Small Business Grants Announced — “Arlington County today announced 394 businesses are receiving the Small Business Emergency GRANT (Giving Resiliency Assets Near Term). The GRANT program provides financial assistance to Arlington’s small businesses impacted by the COVID-19 pandemic. The GRANT funds were designed to bridge the gap to provide near-term relief for businesses and nonprofits, some of whom have experienced delays or limitations with federal relief initiatives.” [Arlington County, Arlington Economic Development]

Va. Not Ready for Phase 3 — “Virginia Gov. Ralph Northam said Tuesday that statewide Covid-19 numbers ‘continue to look favorable,’ but that he will not move the commonwealth into phase 3 of reopening this week. ‘I want to have more time to see how the numbers look before we make changes, especially as we see surges in other parts of our country,’ Northam said.” [Washington Business Journal, InsideNova]

Wardian to Run to Every District Taco — “This is Mike Wardian, a Guinness-World-Record winning runner, who is partnering with DT on Saturday, June 20 as he runs to ALL 12 DMV LOCATIONS (just about 60 miles)! If you see Mike on his run, snap a pic and use #whereswardian for in-app credit for a free taco!” [Twitter]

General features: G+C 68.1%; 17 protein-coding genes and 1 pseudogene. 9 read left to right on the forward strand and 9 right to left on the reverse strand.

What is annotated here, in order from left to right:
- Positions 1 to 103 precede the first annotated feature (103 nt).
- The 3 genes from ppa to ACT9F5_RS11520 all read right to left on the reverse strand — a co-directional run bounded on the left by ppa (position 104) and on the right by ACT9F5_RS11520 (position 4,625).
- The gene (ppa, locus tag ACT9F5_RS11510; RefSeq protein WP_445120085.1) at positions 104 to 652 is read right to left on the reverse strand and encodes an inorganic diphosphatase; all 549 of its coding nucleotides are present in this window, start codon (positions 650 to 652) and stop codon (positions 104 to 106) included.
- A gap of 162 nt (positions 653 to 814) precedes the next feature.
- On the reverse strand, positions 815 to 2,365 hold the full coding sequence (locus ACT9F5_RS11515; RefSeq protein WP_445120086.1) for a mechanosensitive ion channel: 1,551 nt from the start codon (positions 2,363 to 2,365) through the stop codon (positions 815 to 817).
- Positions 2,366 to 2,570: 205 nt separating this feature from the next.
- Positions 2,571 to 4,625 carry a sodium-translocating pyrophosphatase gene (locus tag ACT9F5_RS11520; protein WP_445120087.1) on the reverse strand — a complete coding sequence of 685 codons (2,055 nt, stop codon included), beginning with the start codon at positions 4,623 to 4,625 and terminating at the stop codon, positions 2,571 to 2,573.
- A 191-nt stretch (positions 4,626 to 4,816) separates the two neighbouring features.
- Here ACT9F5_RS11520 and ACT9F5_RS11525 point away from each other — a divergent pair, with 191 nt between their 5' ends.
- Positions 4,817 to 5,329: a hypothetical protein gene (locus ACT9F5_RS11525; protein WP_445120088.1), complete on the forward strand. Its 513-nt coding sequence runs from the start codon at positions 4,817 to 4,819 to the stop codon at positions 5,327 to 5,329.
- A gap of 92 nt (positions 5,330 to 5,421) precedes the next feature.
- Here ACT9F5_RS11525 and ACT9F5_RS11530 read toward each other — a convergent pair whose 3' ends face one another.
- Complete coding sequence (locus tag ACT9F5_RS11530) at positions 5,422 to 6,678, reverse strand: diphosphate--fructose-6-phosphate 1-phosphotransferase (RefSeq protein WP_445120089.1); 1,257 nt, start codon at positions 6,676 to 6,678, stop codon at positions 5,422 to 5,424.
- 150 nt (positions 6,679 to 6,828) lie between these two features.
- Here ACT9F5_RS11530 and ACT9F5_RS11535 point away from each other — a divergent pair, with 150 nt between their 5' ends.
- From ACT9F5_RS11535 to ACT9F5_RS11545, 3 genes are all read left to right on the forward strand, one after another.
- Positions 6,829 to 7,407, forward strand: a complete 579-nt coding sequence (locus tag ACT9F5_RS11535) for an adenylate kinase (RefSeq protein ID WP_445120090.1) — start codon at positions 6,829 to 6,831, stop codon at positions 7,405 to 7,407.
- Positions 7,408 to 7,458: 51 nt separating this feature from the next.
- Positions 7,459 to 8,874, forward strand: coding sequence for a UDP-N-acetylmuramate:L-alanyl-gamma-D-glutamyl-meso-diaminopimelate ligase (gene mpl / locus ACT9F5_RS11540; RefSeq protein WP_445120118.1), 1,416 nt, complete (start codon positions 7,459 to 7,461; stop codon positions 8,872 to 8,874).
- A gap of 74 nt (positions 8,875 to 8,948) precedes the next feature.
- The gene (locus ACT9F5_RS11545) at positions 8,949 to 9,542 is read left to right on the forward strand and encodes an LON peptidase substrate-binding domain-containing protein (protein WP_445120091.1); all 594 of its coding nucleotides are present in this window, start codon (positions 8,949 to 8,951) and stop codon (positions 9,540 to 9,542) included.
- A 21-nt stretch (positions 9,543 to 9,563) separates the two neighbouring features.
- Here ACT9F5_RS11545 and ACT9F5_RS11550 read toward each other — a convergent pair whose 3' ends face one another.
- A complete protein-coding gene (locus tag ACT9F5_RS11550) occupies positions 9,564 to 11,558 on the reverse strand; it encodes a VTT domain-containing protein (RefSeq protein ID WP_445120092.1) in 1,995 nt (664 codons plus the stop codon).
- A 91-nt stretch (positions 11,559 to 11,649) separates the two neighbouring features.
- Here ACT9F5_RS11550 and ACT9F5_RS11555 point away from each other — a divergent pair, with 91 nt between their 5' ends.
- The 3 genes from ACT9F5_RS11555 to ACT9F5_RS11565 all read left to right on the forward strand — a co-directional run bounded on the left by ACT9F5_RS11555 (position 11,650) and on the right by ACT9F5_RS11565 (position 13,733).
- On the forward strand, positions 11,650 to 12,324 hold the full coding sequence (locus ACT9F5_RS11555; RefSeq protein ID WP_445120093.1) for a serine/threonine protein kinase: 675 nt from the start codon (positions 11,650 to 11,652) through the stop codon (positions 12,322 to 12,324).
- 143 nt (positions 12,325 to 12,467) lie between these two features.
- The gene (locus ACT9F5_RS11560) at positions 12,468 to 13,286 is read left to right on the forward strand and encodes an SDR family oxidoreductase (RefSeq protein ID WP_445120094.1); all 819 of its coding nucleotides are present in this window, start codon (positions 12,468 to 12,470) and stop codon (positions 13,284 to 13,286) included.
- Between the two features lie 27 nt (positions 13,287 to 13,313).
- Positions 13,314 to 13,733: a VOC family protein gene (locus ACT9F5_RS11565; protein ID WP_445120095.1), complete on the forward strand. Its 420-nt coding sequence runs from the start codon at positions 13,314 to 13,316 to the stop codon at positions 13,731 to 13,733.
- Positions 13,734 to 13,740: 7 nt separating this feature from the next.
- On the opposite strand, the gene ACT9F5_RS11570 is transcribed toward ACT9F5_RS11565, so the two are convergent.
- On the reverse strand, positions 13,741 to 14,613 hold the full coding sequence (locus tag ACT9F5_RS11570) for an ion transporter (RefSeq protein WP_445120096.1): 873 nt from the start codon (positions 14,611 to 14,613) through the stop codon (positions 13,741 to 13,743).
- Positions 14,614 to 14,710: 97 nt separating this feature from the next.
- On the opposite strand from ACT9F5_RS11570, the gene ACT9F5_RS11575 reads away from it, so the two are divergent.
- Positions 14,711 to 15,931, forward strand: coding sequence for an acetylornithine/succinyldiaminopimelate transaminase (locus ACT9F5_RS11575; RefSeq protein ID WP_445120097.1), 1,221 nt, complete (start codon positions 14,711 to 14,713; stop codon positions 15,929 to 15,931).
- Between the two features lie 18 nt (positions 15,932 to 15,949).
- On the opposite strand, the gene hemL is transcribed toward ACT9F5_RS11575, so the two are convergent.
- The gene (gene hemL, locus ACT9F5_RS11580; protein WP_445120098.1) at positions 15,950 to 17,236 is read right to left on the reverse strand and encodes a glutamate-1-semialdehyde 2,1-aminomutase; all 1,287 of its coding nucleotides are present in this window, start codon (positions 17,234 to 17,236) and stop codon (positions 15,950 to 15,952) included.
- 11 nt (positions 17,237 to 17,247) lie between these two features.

County Offers Free Trees and Tree Maintenance — “Arlington County loves trees, and knows trees are critical for our stormwater infrastructure, environmental and human health benefits, and through its Tree Canopy Fund EcoAction Arlington offers grants to plant or maintain trees on private property.” [Press Release]

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Morning Notes

Big Response to Small Biz Grant Program — “Those hit hard by the pandemic can receive help through the small business emergency grant program. More than 1,100 businesses have applied, [County Board Chair Libby] Garvey said, and at least 63% of them are owned by women or minorities. ‘With an additional $1.6 million, we can provide grants to a total of 400 businesses, more than 50% of those that… were eligible,’ Garvey said,” during her State of the County address Tuesday morning. [WTOP, Zoom]

Chamber Presents Valor Awards — Also on Tuesday, “awards were presented to honor Arlington County’s public safety personnel and first responders. Fourteen honorees were recognized for their courageous, and often lifesaving, actions in the line of duty. Leadership of all respective departments submitted nominations for the honorees, based on their performance over the past year.” [Arlington Chamber of Commerce, InsideNova]

Road Closures for Grad Parades Tomorrow — “On Thursday, June 18, the Arlington County Police Department’s Special Operations Section will support Senior Graduation Parades for Wakefield High School and Washington-Liberty High School. Traffic around the schools will be impacted at the below listed times. The public can expect to see increased vehicle and pedestrian traffic in the surrounding neighborhoods.” [Arlington County]